Until recently, few gender scholars took notice of the impact of state architecture on women's representation, political opportunities, and policy achievements. Likewise scholars of federalism, devolution and multilevel governance have largely ignored their gender impact. For the first time, this book explores how women's politics is affected by and affects federalism, whether in Australia, Canada, India, Mexico, Nigeria, Russia or the US. Equally, it assesses the gender implications of devolution and multilevel governance in the European Union, including case studies of the UK and Germany. Globally, multilevel governance is providing new arenas for women's politics. For example, CEDAW (the UN Convention for the Elimination of All Forms of Discrimination against Women) has led most governments to adopt gender-equality norms while other UN instruments have supported Aboriginal self-government. Gender scholars will find especially valuable what is revealed about the impact of political architecture on a broad range of policy issues, including gay marriage, reproductive rights and childcare. Federalism scholars will benefit from the book's wide range of cases, comparative themes and combination of gender and federalism perspectives. Written by leading experts, this book fills an important gap in both literatures.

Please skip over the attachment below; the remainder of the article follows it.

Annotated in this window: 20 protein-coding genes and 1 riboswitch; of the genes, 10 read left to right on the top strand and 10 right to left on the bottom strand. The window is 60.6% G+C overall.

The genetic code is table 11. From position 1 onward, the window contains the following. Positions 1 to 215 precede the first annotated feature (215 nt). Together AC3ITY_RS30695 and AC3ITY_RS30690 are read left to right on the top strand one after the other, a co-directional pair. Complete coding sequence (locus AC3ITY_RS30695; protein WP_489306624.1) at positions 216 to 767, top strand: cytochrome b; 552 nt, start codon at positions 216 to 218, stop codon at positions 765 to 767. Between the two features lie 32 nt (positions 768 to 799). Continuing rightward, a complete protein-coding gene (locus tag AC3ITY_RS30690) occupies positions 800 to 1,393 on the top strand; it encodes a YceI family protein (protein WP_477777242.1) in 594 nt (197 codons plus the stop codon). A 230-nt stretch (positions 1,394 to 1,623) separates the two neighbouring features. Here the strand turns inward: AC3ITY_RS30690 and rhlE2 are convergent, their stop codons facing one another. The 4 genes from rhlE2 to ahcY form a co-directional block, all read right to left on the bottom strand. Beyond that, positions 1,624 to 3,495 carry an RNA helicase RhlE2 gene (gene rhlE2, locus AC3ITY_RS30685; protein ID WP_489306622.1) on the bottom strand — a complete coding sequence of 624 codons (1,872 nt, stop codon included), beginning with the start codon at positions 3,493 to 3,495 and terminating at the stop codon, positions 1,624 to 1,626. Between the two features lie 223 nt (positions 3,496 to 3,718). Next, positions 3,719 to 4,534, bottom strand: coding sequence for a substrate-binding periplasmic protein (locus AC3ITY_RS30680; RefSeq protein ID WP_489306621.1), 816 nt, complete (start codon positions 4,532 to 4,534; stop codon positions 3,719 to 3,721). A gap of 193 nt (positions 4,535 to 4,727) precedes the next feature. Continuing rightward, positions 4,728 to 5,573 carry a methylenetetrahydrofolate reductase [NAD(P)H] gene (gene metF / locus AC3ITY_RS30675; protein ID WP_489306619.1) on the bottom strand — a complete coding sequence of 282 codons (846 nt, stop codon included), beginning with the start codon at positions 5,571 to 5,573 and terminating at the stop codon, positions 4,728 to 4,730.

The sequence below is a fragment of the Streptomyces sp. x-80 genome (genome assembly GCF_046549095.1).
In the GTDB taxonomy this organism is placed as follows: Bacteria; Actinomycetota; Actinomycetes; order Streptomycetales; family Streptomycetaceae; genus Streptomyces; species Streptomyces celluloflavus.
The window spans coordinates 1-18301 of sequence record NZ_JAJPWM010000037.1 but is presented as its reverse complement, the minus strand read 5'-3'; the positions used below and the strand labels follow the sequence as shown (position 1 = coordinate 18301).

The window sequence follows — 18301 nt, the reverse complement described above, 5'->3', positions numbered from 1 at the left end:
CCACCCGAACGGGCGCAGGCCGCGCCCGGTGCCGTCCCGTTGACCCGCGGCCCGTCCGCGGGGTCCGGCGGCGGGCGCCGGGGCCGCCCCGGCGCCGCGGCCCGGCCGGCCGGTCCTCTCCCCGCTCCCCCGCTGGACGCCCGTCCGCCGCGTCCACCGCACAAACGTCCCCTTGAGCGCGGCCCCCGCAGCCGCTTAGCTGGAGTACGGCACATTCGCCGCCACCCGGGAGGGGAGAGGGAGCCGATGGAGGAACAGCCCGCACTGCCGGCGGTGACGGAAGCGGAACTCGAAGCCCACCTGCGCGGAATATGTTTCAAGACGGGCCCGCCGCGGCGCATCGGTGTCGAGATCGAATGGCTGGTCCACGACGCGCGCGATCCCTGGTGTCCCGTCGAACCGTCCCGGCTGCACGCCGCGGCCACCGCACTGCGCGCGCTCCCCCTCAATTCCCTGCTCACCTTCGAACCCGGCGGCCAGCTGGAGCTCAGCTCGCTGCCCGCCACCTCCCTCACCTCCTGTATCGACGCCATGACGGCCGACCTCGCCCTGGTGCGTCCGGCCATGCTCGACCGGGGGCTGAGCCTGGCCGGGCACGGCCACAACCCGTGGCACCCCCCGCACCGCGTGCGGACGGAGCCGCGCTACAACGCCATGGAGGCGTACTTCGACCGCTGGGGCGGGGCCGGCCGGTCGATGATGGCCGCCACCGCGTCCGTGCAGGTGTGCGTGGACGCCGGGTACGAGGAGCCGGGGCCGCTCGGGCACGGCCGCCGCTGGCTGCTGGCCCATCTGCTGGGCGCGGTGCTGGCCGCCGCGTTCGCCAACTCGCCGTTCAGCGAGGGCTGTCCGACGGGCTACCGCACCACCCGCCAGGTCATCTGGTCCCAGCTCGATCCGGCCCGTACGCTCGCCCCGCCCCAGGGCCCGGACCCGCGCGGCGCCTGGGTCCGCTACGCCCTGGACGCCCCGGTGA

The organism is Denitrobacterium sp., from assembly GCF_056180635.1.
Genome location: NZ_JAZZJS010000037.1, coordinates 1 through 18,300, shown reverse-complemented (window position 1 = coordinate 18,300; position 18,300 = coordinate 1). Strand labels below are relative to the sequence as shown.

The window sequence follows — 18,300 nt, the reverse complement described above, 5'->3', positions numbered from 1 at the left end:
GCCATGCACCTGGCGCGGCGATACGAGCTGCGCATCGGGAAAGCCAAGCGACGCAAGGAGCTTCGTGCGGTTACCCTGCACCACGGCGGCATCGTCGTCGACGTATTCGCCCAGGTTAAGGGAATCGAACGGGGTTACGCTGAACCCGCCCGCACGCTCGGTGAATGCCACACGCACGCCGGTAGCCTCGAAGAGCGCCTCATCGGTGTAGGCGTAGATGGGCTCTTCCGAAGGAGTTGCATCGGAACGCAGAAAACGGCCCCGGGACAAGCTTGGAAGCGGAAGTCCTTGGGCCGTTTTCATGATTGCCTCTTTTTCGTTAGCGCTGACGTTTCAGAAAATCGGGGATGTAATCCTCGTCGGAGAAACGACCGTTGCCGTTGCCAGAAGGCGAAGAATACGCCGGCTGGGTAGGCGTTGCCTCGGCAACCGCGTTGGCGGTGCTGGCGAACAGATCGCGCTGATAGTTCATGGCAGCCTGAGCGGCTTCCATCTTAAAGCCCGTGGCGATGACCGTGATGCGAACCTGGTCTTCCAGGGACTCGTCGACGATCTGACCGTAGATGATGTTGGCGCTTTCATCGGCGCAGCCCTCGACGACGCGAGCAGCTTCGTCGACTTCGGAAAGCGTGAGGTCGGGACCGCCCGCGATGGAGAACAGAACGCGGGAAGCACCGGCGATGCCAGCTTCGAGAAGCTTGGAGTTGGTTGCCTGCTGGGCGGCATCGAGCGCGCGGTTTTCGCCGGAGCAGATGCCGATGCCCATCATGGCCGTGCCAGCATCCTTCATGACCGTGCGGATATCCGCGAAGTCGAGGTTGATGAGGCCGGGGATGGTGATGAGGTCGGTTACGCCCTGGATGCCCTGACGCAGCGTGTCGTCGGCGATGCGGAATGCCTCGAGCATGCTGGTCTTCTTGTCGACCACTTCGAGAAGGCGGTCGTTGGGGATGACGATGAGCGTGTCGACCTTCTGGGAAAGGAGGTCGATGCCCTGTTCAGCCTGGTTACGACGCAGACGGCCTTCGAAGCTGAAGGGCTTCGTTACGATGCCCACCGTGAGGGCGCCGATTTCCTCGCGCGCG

'Just as scholars of political architecture have mostly ignored gender, so too have feminist researchers tended to overlook the structures of government. At long last, we have an impressive volume that both redresses the latter gap and insists on sustained attention to the former one.' Sylvia Bashevkin, University of Toronto, Canada 'Grappling with the complexity of political decision-making in unitary, federal, and multilevel governance systems, this volume investigates the effects of diverse divisions of power, revenue and responsibility on the representation and participation of gendered citizens. Developing rich comparisons across all regions of the globe, the book provides new insights into the possibilities for and barriers to equitable policies and politics.' Mary Hawkesworth, Rutgers University, USA
Gender in a Global/Local World critically explores the uneven and often contradictory ways in which global processes and local identities come together. Much has been and is being written about globalization and responses to it but rarely from a critical, historical, gendered perspective. Yet, these processes are profoundly gendered albeit in different ways in particular contexts and times. The changes in social, cultural, economic and political institutions and practices alter the conditions under which women and men make and remake their lives. New spaces have been created - economic, political, social - and previously silent voices are being heard. North-South dichotomies are being undermined as increasing numbers of people and communities are exposed to international processes through migration, travel, and communication, even as marginalization and poverty intensify for many in all parts of the world. The series features monographs and collections which explore the tensions in a ’global/local world’, and includes contributions from all disciplines in recognition that no single approach can capture these complex processes.
Please contact one of the editors if you have a proposal for consideration:
Jane Parpart: [email protected]
Marianne H. Marchand: [email protected]
Rirhandu Mageza-Barthel: [email protected]